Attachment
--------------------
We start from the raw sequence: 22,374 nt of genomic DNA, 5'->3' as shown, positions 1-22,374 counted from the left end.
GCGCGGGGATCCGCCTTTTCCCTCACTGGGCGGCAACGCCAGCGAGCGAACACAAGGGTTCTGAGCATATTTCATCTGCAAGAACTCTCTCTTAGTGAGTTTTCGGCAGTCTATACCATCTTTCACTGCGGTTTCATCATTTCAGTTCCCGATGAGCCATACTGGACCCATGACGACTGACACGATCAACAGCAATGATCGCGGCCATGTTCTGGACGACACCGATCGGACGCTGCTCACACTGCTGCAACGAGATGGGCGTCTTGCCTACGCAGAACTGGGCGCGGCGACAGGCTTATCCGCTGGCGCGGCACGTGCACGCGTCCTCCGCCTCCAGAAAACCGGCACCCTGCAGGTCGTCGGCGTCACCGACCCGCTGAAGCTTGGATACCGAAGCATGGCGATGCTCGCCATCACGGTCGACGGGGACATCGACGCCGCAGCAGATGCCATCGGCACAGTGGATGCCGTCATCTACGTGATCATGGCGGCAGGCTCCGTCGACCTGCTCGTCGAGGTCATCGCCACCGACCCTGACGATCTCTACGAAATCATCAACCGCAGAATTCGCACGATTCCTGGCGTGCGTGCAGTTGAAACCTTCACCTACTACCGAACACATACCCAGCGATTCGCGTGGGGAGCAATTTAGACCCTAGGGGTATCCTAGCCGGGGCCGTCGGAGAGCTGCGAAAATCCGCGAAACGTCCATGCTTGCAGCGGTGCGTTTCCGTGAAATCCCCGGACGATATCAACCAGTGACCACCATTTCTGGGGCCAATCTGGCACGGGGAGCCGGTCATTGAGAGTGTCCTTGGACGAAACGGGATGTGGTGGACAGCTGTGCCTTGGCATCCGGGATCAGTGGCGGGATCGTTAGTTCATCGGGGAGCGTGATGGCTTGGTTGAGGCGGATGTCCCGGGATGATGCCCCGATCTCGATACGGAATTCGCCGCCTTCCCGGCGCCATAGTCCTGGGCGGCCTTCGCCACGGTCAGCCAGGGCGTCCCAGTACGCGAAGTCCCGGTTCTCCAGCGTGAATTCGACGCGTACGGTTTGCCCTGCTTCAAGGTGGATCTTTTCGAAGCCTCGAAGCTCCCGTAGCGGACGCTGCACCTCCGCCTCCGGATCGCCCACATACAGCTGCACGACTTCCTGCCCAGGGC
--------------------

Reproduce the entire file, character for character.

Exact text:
We start from the raw sequence: 22,374 nt of genomic DNA, 5'->3' as shown, positions 1-22,374 counted from the left end.
GCGCGGGGATCCGCCTTTTCCCTCACTGGGCGGCAACGCCAGCGAGCGAACACAAGGGTTCTGAGCATATTTCATCTGCAAGAACTCTCTCTTAGTGAGTTTTCGGCAGTCTATACCATCTTTCACTGCGGTTTCATCATTTCAGTTCCCGATGAGCCATACTGGACCCATGACGACTGACACGATCAACAGCAATGATCGCGGCCATGTTCTGGACGACACCGATCGGACGCTGCTCACACTGCTGCAACGAGATGGGCGTCTTGCCTACGCAGAACTGGGCGCGGCGACAGGCTTATCCGCTGGCGCGGCACGTGCACGCGTCCTCCGCCTCCAGAAAACCGGCACCCTGCAGGTCGTCGGCGTCACCGACCCGCTGAAGCTTGGATACCGAAGCATGGCGATGCTCGCCATCACGGTCGACGGGGACATCGACGCCGCAGCAGATGCCATCGGCACAGTGGATGCCGTCATCTACGTGATCATGGCGGCAGGCTCCGTCGACCTGCTCGTCGAGGTCATCGCCACCGACCCTGACGATCTCTACGAAATCATCAACCGCAGAATTCGCACGATTCCTGGCGTGCGTGCAGTTGAAACCTTCACCTACTACCGAACACATACCCAGCGATTCGCGTGGGGAGCAATTTAGACCCTAGGGGTATCCTAGCCGGGGCCGTCGGAGAGCTGCGAAAATCCGCGAAACGTCCATGCTTGCAGCGGTGCGTTTCCGTGAAATCCCCGGACGATATCAACCAGTGACCACCATTTCTGGGGCCAATCTGGCACGGGGAGCCGGTCATTGAGAGTGTCCTTGGACGAAACGGGATGTGGTGGACAGCTGTGCCTTGGCATCCGGGATCAGTGGCGGGATCGTTAGTTCATCGGGGAGCGTGATGGCTTGGTTGAGGCGGATGTCCCGGGATGATGCCCCGATCTCGATACGGAATTCGCCGCCTTCCCGGCGCCATAGTCCTGGGCGGCCTTCGCCACGGTCAGCCAGGGCGTCCCAGTACGCGAAGTCCCGGTTCTCCAGCGTGAATTCGACGCGTACGGTTTGCCCTGCTTCAAGGTGGATCTTTTCGAAGCCTCGAAGCTCCCGTAGCGGACGCTGCACCTCCGCCTCCGGATCGCCCACATACAGCTGCACGACTTCCTGCCCAGGGC